Delta Air Lines’ tentative collective bargaining agreement with its pilots union is worded to ensure that the carrier will have to cut its regional airline services if it reduces domestic mainline services, under a formula that could spread to union contracts at other carriers.

The tentative deal also could set other precedents. For example, the contract includes language to automatically ensure that Delta pilots retain an “appropriate percentage” of the flying in any new joint-venture agreement—an issue that the Delta Master Executive Council for the Air Line Pilots Association (ALPA) is referring to as “big scope” because it deals with international widebody flying, rather than “small scope” regional aircraft operations.

On “small scope” issues, some union contracts used to include limits on how much mainline operations could be cut, and sometimes those limits were not linked to the size of the regional operations. These airlines, however, usually negotiated elimination or loosening of these restrictions during Chapter 11 restructuring.

The proposed deal with Delta establishes a ratio between domestic mainline and regional flying block hours that Delta must maintain. The national ALPA office says some other agreements also include ratios—based on block hours or hulls—but adds that the Delta deal is “unique” because the ratio would change if Delta revises the composition of its regional fleet to include larger aircraft. The Delta ALPA unit says it initiated the ratio concept.

The agreement lets Delta add 70 more 76-seat aircraft to its regional fleet, if it adds 88 mainline narrowbody aircraft and cuts its 50-seat fleet by more than 200 aircraft. But as Delta adds more 76-seat aircraft, the minimum ratio rises.

For example, when Delta adds its first 76-seat aircraft, the ratio starts out as a requirement for Delta to provide 1.1 block hours of flying for every hour of block flying outsourced to Delta Connection carriers. But the ratio increases for every 10 additional 76-seaters that Delta adds to Delta Connection service, ending at a mandate for 1.56 hours of mainline block hours for every hour at Delta Connection if Delta adds at least 61 new 76-seaters to regional carrier operations. Once a new ratio is established, Delta cannot reduce it under most circumstances.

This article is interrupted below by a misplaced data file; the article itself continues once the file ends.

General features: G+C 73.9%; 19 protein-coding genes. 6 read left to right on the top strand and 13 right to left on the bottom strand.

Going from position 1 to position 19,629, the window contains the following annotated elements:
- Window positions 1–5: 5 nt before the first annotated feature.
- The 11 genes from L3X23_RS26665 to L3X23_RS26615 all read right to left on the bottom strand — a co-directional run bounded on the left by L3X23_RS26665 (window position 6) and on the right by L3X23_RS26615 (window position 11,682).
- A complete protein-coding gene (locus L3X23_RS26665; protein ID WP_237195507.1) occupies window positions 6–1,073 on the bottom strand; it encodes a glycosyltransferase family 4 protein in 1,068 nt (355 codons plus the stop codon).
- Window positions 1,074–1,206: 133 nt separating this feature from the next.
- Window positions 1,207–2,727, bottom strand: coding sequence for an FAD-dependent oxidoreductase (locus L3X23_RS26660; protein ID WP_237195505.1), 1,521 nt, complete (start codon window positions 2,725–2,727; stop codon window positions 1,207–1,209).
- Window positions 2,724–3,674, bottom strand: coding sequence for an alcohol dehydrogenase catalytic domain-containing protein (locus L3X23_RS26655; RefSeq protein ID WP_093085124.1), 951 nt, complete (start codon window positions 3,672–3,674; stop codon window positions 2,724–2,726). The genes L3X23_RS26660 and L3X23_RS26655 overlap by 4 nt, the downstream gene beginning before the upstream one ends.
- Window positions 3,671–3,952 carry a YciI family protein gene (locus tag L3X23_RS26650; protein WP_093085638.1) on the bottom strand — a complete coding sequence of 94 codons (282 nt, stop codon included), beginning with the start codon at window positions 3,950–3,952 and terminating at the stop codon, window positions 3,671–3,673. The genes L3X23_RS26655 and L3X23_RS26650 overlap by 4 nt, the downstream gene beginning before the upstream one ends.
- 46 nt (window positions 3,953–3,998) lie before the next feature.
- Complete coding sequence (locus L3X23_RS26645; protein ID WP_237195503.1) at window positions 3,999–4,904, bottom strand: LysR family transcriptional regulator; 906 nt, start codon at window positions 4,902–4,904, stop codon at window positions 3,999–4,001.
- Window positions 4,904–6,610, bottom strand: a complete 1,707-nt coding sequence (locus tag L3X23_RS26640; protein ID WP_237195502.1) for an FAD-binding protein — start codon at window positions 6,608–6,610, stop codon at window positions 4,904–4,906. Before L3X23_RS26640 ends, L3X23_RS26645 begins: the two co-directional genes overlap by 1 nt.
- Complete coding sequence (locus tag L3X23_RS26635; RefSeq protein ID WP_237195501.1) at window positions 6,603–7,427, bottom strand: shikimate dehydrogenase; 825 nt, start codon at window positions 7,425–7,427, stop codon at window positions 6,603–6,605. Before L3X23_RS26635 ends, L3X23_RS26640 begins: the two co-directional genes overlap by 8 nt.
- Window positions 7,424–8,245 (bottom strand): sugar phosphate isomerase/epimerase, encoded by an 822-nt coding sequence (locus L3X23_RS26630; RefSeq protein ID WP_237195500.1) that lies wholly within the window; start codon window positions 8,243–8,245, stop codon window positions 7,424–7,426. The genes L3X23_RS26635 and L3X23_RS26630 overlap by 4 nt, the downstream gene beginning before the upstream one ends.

That guarantees mainline pilots at least 60.9% of the domestic block hours if Delta adds 61-70 of the 76-seaters, the Delta ALPA leadership says.

That means—unlike the big shift that U.S. airlines implemented during and after the recession in the early 2000s—Delta would not be able to move domestic services from mainline to regional. That has meaning, Delta union spokesman Buzz Hazzard says, because it would ensure “fairness through proportionality” if Delta were to downsize, and because “how we get paid and how we get employed is block hours.”

The contract includes a provision that allows Delta to go lower than the ratio for a “circumstance over which the company does not have control.” But the contract explicitly states that those allowable circumstances do not include the price of fuel or aircraft, the state of the economy, the company’s financial state or “the relative profitability or unprofitability of the company’s then-current operations.”

On the “big scope” issue, Delta and the union will try to reach individually tailored production accords on the pilot share of flying in any future joint venture (JV), such as the one Delta already has with Air France-KLM and Alitalia for sharing revenue and coordinating schedules across the Atlantic. But if management and the union cannot reach consensus on any particular joint venture, Delta’s share of revenue block hours flown will be at least 75% of the airline’s share of revenue.

“This makes sure that Delta has ‘skin in the game,’ that Delta must be an active operator in the JV, and the block hours it operates must be proportional to the revenue it derives from the JV,” says a union official.

In another notable provision, the tentative contract would require Delta to remove six seats from the 76-seat aircraft being operated by its regional partners if the carrier furloughs any mainline pilots currently on the seniority list—and forbid the carrier from reinstalling the seats until all the furloughed pilots have been offered recall. There are no “force majeure” provisions that would let Delta change this requirement, ALPA says.

Delta is declining comment on the tentative deal. The pilots union members will vote on the tentative agreement later this month.